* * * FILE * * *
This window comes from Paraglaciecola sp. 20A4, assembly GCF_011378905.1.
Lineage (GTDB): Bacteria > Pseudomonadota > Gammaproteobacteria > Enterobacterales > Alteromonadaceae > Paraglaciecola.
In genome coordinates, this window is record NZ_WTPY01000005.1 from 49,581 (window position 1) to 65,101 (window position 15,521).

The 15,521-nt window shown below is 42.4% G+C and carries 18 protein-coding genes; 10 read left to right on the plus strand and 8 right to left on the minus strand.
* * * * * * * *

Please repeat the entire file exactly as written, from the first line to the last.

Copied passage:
This window comes from Paraglaciecola sp. 20A4, assembly GCF_011378905.1.
Lineage (GTDB): Bacteria > Pseudomonadota > Gammaproteobacteria > Enterobacterales > Alteromonadaceae > Paraglaciecola.
In genome coordinates, this window is record NZ_WTPY01000005.1 from 49,581 (window position 1) to 65,101 (window position 15,521).

The 15,521-nt window shown below is 42.4% G+C and carries 18 protein-coding genes; 10 read left to right on the plus strand and 8 right to left on the minus strand.